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Cooking with Classic French Herbs

Cooking with Classic French Herbs
Provençal cooks are masters at infusing foods with vibrant flavors. Among their secrets is a blend of dried herbs known as herbes de Provence. This fragrant amalgam typically includes thyme, marjoram, savory, oregano, basil, rosemary, fennel seed and lavender flowers, although the number of herbs and proportions vary. (In Provence, home cooks and herb purveyors carefully protect their recipes.) This seasoning pairs deliciously with fish, poultry, meats and vegetables, lending a distinctively earthy taste. Because dried herbs are more concentrated in flavor than fresh ones and can withstand longer cooking, they can be added early in the process.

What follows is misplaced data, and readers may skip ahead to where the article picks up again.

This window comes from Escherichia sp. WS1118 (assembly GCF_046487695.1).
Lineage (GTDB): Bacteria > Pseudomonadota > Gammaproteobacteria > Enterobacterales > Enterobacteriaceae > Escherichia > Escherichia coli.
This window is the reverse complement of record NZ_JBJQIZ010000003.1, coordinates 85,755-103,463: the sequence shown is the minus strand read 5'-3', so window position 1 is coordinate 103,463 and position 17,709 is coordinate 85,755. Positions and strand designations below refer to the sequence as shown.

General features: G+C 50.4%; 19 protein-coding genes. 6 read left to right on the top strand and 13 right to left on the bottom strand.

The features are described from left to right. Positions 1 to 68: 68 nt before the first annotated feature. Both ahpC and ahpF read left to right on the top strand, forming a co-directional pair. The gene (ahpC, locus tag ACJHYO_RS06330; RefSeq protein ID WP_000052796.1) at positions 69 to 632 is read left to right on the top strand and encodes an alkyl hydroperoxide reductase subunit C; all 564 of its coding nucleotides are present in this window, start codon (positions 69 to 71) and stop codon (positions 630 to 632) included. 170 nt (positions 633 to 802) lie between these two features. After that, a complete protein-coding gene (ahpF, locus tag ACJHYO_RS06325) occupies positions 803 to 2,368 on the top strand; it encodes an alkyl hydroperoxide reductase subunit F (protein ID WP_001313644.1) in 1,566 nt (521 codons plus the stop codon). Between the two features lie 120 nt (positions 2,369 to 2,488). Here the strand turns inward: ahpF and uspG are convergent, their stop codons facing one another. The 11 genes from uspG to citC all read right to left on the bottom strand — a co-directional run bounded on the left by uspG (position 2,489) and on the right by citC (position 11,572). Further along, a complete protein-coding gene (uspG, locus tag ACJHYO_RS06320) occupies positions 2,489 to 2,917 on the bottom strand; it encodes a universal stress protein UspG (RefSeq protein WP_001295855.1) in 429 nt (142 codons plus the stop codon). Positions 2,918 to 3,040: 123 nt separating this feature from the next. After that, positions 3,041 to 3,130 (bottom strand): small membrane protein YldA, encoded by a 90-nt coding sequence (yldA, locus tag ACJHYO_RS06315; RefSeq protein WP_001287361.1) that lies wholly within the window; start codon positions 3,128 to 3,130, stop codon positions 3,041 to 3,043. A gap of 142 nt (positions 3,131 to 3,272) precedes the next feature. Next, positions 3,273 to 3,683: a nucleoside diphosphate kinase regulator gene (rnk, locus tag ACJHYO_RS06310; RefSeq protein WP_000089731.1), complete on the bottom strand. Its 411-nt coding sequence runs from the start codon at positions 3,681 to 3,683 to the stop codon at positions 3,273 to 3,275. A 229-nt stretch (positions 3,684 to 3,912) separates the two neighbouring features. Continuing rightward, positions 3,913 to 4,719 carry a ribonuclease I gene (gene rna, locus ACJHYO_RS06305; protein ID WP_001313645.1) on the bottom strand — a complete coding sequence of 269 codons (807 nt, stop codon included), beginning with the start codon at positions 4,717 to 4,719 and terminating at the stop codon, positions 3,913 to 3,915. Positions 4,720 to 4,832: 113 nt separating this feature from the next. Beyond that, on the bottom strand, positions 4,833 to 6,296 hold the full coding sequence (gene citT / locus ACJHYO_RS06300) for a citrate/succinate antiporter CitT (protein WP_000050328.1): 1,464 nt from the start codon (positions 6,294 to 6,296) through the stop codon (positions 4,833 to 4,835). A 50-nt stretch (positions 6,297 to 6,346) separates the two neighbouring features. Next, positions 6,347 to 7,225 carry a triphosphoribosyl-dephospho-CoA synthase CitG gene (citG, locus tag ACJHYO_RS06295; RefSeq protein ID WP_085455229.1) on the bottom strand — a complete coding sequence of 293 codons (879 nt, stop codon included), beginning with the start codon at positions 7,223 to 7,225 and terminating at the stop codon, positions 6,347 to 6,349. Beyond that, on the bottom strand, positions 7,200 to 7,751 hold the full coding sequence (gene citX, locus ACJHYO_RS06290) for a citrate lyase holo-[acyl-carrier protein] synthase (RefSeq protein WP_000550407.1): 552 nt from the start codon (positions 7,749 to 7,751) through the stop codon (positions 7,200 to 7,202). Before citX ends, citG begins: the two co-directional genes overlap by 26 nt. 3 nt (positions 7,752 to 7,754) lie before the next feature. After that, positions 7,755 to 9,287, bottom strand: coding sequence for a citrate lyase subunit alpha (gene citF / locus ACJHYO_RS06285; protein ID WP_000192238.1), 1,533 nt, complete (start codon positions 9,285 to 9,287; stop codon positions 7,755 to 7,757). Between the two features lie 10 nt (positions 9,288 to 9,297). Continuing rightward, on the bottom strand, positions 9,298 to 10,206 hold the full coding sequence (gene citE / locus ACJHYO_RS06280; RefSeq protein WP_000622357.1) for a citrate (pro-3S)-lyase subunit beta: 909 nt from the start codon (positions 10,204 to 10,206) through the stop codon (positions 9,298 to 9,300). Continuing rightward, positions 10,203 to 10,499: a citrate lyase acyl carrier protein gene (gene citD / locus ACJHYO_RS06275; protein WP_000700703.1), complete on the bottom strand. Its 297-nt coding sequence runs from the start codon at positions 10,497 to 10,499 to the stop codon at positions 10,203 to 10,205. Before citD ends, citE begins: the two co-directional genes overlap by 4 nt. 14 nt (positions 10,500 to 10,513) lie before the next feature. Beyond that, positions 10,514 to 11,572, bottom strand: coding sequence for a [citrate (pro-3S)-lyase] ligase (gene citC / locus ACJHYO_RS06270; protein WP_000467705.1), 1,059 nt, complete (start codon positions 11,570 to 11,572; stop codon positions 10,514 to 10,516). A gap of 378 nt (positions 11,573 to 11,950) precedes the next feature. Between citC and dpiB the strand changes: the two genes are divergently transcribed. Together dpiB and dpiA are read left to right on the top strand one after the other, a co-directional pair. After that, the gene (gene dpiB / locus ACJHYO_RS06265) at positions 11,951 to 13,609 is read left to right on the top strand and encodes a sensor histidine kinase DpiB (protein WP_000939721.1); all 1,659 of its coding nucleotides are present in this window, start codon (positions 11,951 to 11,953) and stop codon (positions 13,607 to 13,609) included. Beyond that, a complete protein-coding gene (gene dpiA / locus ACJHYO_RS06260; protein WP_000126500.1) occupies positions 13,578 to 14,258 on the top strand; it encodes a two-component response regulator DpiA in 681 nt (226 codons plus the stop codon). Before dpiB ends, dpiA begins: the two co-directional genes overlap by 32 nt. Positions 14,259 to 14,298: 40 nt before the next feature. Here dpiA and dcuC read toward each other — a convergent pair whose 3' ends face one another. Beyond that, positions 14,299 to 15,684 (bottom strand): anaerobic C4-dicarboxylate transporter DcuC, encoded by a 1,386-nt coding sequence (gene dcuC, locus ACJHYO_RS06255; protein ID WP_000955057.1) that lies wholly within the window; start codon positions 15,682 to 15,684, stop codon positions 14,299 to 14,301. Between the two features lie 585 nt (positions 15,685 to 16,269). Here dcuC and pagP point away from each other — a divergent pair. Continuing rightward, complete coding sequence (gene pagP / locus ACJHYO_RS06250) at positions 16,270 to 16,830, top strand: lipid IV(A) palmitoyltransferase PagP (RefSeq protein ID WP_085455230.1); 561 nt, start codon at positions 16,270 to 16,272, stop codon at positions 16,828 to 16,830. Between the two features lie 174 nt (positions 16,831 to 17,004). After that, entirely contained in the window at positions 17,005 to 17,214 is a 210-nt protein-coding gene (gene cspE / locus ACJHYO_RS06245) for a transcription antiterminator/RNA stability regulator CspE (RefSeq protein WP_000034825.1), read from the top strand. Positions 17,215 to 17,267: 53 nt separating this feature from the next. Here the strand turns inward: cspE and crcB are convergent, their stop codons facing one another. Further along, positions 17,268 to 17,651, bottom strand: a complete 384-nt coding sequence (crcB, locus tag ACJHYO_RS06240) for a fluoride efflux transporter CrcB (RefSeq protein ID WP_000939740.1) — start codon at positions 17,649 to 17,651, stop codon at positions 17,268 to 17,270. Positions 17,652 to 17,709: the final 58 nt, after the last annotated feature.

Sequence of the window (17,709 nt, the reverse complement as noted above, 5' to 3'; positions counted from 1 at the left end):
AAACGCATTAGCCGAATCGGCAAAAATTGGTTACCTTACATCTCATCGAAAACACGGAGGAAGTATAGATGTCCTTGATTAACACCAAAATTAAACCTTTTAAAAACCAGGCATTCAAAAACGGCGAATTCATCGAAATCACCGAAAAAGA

Another French favorite is bouquet garni, a bundle of herbs added to soups, stews and other dishes at the start of cooking. A bouquet garni includes parsley, thyme and bay leaf. Often the herbs are tied in cheesecloth so the bundle is easy to remove and discard before serving the finished dish.

Fines herbes, a mixture of very finely chopped fresh herbs, traditionally features chervil, chives, parsley and tarragon, although marjoram, savory, burnet or watercress may also be included in the mix. The flavor of fresh herbs dissipates rapidly, so they should be stirred into a cooked dish just before serving.

Here you'll find recipes that incorporate these classic French herb blends. Whether fresh or dried, they'll enliven foods with their aroma and flavor.